Great Time To Apply Phosphorus and Potassium

Take advantage of good weather after harvest to broadcast nutrients.

Published on: Oct 4, 2013

The late fall forecast still talks about rain and cooler temperatures. If you get crops harvested and have a dealer ready to spread fertilizer, or else have an employee who dos it with your equipment, now may be the time to apply it.

"P and K tend to stay put where you apply them, so there is typically not a lot of risk about loss from fall applications of these nutrients," says Brian Early, a DuPont Pioneer production agronomist in northeast and east-central Indiana. Before his career with Pioneer, Early operated his own business as a crops consultant, doing plenty of soil testing and making lots of fertilizer recommendations.

Some ask him if it's OK to apply P and K in the fall even on sloping soils. His answer is typically that it is probably OK, as long as gullies aren't likely to form with big rains. A big rain coming soon after application could cause some loss of P and K even on soils with lesser slope, he notes.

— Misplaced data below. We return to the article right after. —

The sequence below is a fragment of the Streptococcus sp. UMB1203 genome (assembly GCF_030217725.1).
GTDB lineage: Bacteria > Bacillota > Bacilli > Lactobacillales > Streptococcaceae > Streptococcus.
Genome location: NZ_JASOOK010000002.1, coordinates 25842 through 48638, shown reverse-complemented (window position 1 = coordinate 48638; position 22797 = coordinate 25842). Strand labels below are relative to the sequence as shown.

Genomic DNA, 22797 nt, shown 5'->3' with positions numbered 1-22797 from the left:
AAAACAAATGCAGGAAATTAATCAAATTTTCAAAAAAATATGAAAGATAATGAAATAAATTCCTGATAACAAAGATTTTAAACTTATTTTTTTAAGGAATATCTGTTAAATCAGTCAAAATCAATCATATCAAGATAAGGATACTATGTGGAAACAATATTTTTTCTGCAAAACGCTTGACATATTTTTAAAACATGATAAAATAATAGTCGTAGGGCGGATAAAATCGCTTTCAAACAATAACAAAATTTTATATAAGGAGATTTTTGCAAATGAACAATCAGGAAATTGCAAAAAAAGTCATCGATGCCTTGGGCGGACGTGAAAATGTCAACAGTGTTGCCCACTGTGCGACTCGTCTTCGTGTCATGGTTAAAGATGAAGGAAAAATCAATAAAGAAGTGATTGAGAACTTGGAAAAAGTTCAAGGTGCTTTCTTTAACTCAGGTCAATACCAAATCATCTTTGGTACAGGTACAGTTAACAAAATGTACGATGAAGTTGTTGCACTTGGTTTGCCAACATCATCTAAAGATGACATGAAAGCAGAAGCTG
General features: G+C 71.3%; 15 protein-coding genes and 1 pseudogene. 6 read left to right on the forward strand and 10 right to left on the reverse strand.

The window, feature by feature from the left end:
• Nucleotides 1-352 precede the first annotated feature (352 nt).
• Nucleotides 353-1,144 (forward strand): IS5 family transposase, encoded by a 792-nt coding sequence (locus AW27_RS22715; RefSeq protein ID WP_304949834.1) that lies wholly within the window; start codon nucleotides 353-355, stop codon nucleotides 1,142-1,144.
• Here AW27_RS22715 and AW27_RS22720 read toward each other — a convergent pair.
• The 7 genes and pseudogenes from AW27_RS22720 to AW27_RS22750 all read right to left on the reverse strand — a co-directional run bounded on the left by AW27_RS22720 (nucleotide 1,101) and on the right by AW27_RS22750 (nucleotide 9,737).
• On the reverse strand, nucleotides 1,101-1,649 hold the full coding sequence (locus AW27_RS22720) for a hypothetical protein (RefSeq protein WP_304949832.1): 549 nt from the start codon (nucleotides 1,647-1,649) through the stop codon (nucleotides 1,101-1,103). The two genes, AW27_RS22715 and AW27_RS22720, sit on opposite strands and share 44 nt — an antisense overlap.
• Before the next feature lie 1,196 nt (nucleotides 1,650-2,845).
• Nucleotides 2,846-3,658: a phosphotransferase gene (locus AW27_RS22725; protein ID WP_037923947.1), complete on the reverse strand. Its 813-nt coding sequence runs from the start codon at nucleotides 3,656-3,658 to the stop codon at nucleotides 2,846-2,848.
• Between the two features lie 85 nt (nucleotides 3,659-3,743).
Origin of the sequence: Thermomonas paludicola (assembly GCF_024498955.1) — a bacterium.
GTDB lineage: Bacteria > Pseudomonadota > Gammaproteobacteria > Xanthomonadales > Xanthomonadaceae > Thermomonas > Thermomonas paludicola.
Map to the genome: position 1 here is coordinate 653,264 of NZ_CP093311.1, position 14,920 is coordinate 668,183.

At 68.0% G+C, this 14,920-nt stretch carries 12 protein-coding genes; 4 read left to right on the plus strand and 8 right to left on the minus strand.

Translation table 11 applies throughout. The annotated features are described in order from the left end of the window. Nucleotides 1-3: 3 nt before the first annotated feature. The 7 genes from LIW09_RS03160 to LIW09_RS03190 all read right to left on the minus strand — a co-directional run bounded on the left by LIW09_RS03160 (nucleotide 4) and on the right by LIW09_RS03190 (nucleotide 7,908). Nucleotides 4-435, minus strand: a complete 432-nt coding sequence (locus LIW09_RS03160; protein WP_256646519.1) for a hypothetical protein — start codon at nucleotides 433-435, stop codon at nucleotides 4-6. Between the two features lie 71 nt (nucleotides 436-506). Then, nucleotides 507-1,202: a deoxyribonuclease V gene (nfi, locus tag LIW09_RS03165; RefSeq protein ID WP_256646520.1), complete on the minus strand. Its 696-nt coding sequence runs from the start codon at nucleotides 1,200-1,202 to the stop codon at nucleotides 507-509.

Time to apply: Once crops are harvested and if soils are still dry, its a good time to make fall applications of P and K, Brian Early says.
Time to apply: Once crops are harvested and if soils are still dry, it's a good time to make fall applications of P and K, Brian Early says.

Early observes that more and more customers are tending toward using their yield maps to calculate what the crop removed, and then applying P and K to meet crop removal amounts. Some are using variable-rate application to fine-tune how much they apply in various parts of the field.

He believes that applying based on crop removal is a good option, as long as your soils are in good shape on soil fertility anyway, at least as far as P and K goes. Most Indiana soils naturally tend to be relatively higher on P compared to K levels, but in the end, it depends largely on past fertilizer application practices.

He follows that recommendation with a strong push for routine soil testing to monitor nutrient levels. Often if you're on a soil testing program, each field will be sampled once every three or four years.

"That is a report card on how well you're program of applying to replace amounts removed by crops is working," he says.